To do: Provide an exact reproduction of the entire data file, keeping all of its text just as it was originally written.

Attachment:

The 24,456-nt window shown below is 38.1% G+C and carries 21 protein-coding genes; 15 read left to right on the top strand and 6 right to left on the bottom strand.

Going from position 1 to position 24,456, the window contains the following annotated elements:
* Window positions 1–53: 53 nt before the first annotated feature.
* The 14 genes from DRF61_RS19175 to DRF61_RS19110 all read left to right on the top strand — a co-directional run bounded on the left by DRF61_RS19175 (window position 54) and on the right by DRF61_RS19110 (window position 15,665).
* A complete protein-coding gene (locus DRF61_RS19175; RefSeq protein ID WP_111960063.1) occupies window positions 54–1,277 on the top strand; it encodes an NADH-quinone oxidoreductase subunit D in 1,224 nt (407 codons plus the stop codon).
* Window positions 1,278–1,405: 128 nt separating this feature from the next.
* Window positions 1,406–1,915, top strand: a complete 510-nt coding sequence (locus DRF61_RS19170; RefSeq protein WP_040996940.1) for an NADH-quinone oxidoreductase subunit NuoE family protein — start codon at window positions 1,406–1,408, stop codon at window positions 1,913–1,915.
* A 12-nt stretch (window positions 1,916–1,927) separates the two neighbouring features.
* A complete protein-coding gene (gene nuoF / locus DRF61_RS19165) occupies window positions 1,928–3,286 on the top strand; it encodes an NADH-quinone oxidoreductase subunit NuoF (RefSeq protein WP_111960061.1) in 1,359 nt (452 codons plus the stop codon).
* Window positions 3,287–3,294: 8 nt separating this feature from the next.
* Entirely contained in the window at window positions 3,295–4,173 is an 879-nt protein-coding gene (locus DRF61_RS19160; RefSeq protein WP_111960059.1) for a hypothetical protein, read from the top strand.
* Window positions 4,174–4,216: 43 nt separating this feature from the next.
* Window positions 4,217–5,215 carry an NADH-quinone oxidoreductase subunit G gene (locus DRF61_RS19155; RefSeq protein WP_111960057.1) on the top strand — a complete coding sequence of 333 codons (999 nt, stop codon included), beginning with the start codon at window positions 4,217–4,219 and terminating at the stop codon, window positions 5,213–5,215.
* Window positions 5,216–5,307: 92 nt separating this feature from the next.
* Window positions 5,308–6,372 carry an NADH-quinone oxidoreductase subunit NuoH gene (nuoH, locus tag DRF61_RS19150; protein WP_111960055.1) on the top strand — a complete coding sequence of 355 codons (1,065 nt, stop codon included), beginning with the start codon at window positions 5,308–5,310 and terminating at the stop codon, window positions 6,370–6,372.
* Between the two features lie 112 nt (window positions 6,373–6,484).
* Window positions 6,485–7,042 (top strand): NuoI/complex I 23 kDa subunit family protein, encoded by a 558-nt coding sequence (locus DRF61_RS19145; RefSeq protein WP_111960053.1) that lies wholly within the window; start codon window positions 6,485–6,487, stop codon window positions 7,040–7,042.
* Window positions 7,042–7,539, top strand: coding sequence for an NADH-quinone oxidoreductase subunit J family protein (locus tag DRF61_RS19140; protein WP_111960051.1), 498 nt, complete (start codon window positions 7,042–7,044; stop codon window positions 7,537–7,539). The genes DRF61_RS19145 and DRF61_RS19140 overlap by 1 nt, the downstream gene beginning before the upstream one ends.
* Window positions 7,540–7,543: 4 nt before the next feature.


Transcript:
The 24,456-nt window shown below is 38.1% G+C and carries 21 protein-coding genes; 15 read left to right on the top strand and 6 right to left on the bottom strand.

Going from position 1 to position 24,456, the window contains the following annotated elements:
* Window positions 1–53: 53 nt before the first annotated feature.
* The 14 genes from DRF61_RS19175 to DRF61_RS19110 all read left to right on the top strand — a co-directional run bounded on the left by DRF61_RS19175 (window position 54) and on the right by DRF61_RS19110 (window position 15,665).
* A complete protein-coding gene (locus DRF61_RS19175; RefSeq protein ID WP_111960063.1) occupies window positions 54–1,277 on the top strand; it encodes an NADH-quinone oxidoreductase subunit D in 1,224 nt (407 codons plus the stop codon).
* Window positions 1,278–1,405: 128 nt separating this feature from the next.
* Window positions 1,406–1,915, top strand: a complete 510-nt coding sequence (locus DRF61_RS19170; RefSeq protein WP_040996940.1) for an NADH-quinone oxidoreductase subunit NuoE family protein — start codon at window positions 1,406–1,408, stop codon at window positions 1,913–1,915.
* A 12-nt stretch (window positions 1,916–1,927) separates the two neighbouring features.
* A complete protein-coding gene (gene nuoF / locus DRF61_RS19165) occupies window positions 1,928–3,286 on the top strand; it encodes an NADH-quinone oxidoreductase subunit NuoF (RefSeq protein WP_111960061.1) in 1,359 nt (452 codons plus the stop codon).
* Window positions 3,287–3,294: 8 nt separating this feature from the next.
* Entirely contained in the window at window positions 3,295–4,173 is an 879-nt protein-coding gene (locus DRF61_RS19160; RefSeq protein WP_111960059.1) for a hypothetical protein, read from the top strand.
* Window positions 4,174–4,216: 43 nt separating this feature from the next.
* Window positions 4,217–5,215 carry an NADH-quinone oxidoreductase subunit G gene (locus DRF61_RS19155; RefSeq protein WP_111960057.1) on the top strand — a complete coding sequence of 333 codons (999 nt, stop codon included), beginning with the start codon at window positions 4,217–4,219 and terminating at the stop codon, window positions 5,213–5,215.
* Window positions 5,216–5,307: 92 nt separating this feature from the next.
* Window positions 5,308–6,372 carry an NADH-quinone oxidoreductase subunit NuoH gene (nuoH, locus tag DRF61_RS19150; protein WP_111960055.1) on the top strand — a complete coding sequence of 355 codons (1,065 nt, stop codon included), beginning with the start codon at window positions 5,308–5,310 and terminating at the stop codon, window positions 6,370–6,372.
* Between the two features lie 112 nt (window positions 6,373–6,484).
* Window positions 6,485–7,042 (top strand): NuoI/complex I 23 kDa subunit family protein, encoded by a 558-nt coding sequence (locus DRF61_RS19145; RefSeq protein WP_111960053.1) that lies wholly within the window; start codon window positions 6,485–6,487, stop codon window positions 7,040–7,042.
* Window positions 7,042–7,539, top strand: coding sequence for an NADH-quinone oxidoreductase subunit J family protein (locus tag DRF61_RS19140; protein WP_111960051.1), 498 nt, complete (start codon window positions 7,042–7,044; stop codon window positions 7,537–7,539). The genes DRF61_RS19145 and DRF61_RS19140 overlap by 1 nt, the downstream gene beginning before the upstream one ends.
* Window positions 7,540–7,543: 4 nt before the next feature.